Obtain a solar cell, either out of an old calculator or purchased from a supplier, and attach a small toy motor, with two wire leads to the cell. The motor should start to spin. This demonstrates how light is turned into electricity by a solar cell. If you wish, you can mount the motor on a wooden platform or stand and attach a model airplane propeller on the motor. Then build and attach a safety cage around the propeller made out of aluminum window screening, and you've just built a solar-powered fan.
Electric motors are used in a variety of home appliances, including blenders, mixers, sewing machines and fans. Exploring how they work and how they are used makes an interesting science fair project or a rewarding activity for a hobbyist. There are thousands of ways to use a motor, and by experimenting with small toy motors, you will add to your knowledge of how motors work. As with all science experiments, always think safety first and ask an adult to help you out with these experiments.
Take a small electric motor out of a toy car. Tightly attach an old CD to the motor shaft. Make (or have a shop make) a wooden bushing to reduce the middle hole to the size of the motor shaft, and glue the wooden bushing (using epoxy) to the CD. Build a wooden stand to support the assembly, so the CD spins freely. Start the motor spinning (Warning: Do no spin at a high rate of speed. Just use one D-cell battery on your toy motor). When the CD is spinning, hold a strong magnet near it. The motor should slow down and "drag" to a stop. The CD spins the magnetic field around, and this bucks the original field of the magnet. Magnetic brakes are based on this concept.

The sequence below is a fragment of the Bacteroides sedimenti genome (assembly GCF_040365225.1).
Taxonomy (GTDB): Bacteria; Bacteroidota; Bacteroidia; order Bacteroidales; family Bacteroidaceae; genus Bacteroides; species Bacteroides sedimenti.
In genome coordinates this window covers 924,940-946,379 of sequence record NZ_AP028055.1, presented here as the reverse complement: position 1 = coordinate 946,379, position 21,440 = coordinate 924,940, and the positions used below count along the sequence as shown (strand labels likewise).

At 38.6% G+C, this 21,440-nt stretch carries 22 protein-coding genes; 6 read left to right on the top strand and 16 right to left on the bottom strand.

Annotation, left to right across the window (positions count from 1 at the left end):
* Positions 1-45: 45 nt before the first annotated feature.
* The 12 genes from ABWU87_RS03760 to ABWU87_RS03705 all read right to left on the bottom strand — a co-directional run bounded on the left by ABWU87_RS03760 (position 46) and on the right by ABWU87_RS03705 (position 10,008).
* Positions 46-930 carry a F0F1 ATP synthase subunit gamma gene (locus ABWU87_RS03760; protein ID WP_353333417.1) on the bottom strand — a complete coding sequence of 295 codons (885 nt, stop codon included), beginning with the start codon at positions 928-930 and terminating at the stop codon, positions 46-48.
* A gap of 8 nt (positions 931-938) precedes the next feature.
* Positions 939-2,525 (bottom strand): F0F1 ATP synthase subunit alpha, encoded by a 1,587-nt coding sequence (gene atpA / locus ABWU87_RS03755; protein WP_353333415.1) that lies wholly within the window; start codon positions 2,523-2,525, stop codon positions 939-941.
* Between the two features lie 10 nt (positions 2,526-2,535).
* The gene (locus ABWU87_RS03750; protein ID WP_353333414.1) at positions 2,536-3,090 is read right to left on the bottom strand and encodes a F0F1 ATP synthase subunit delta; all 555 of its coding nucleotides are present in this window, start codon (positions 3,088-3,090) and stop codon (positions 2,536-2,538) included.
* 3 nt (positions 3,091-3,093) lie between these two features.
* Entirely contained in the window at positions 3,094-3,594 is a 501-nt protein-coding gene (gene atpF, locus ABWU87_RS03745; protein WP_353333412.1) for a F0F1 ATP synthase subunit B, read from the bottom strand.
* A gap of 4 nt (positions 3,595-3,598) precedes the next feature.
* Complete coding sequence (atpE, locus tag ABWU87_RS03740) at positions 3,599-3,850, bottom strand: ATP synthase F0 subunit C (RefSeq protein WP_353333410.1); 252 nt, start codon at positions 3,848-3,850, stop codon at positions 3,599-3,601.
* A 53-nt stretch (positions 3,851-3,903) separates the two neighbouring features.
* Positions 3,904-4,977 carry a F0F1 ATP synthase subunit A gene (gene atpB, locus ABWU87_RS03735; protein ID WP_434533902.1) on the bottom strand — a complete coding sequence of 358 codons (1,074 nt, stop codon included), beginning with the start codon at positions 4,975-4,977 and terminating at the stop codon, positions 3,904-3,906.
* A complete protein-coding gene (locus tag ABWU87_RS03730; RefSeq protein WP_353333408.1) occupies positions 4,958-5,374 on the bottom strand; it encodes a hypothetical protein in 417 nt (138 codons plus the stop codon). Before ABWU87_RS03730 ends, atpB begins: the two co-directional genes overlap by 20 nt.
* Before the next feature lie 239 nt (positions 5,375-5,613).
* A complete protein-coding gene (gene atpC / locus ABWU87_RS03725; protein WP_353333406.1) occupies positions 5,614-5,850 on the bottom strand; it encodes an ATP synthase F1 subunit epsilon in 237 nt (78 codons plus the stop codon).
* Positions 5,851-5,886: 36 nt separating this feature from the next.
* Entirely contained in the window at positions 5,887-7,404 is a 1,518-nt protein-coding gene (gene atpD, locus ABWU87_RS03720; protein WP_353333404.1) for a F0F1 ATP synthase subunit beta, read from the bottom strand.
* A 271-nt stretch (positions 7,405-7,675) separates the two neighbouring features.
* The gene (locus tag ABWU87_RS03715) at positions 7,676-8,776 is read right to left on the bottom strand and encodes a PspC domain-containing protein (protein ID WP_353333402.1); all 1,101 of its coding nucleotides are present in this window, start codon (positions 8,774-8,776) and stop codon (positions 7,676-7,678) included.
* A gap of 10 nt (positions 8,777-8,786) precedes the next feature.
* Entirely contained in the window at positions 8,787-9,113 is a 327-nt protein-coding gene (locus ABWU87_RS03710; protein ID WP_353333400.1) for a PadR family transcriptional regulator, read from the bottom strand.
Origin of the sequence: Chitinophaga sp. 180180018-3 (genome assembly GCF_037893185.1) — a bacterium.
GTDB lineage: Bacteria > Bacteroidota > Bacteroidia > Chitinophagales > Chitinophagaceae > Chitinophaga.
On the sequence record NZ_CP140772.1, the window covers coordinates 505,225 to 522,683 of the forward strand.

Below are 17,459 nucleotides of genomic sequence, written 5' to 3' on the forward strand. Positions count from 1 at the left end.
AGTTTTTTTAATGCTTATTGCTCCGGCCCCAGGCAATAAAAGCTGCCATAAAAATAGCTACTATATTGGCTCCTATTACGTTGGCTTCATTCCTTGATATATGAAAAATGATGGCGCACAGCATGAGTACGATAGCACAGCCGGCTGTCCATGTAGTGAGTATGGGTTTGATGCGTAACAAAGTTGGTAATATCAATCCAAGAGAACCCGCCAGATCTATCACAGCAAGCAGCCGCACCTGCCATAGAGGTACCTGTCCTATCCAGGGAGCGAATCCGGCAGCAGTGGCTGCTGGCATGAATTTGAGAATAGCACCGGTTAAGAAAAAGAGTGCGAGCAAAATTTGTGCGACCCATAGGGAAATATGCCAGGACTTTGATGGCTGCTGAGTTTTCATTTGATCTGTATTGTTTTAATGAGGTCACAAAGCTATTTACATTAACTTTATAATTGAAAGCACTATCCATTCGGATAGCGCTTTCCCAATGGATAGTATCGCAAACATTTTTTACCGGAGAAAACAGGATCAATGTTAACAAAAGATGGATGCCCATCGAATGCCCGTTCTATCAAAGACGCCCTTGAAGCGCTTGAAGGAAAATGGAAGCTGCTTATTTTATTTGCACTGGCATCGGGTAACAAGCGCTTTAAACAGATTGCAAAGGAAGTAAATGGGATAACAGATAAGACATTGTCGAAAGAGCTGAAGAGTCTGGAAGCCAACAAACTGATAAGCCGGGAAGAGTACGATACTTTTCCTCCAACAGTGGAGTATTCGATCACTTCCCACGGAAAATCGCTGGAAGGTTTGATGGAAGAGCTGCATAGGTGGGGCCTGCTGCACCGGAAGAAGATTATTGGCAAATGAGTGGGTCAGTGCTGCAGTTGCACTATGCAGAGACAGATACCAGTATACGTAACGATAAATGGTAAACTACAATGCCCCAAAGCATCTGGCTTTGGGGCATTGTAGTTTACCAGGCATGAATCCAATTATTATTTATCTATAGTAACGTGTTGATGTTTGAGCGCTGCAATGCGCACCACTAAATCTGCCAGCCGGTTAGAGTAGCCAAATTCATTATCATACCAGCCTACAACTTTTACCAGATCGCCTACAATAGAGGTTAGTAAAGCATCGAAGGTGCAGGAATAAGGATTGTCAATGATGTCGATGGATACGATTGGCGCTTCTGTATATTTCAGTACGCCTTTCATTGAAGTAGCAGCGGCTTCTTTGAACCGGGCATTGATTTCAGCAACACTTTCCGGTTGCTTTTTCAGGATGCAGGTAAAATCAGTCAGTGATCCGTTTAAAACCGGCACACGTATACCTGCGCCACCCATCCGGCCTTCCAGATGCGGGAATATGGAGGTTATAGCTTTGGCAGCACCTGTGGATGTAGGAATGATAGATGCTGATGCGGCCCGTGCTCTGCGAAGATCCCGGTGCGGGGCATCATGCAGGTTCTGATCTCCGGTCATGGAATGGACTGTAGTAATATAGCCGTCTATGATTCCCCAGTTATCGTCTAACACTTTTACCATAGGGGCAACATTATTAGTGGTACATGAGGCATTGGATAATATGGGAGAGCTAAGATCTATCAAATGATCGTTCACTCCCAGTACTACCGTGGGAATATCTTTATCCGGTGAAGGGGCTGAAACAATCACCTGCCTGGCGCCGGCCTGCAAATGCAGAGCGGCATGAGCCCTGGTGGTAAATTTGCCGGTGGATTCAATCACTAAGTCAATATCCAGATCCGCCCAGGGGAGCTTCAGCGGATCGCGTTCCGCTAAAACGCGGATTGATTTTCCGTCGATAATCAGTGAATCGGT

Make Your Own Motor
You can even make your own motor out of a small piece of wire, a D cell, a small magnet, and a small nail or screw. Attach the magnet to the head of the nail and then stick the pointed end on the positive side of the D cell. Touch the small wire to the negative side and to the magnet. The nail will start to spin. If it starts to spin too fast, remove the wire. Wear safety glasses, since the nail may come off.
- Photo Credit vintage fan image by Michael Drager from Fotolia.com
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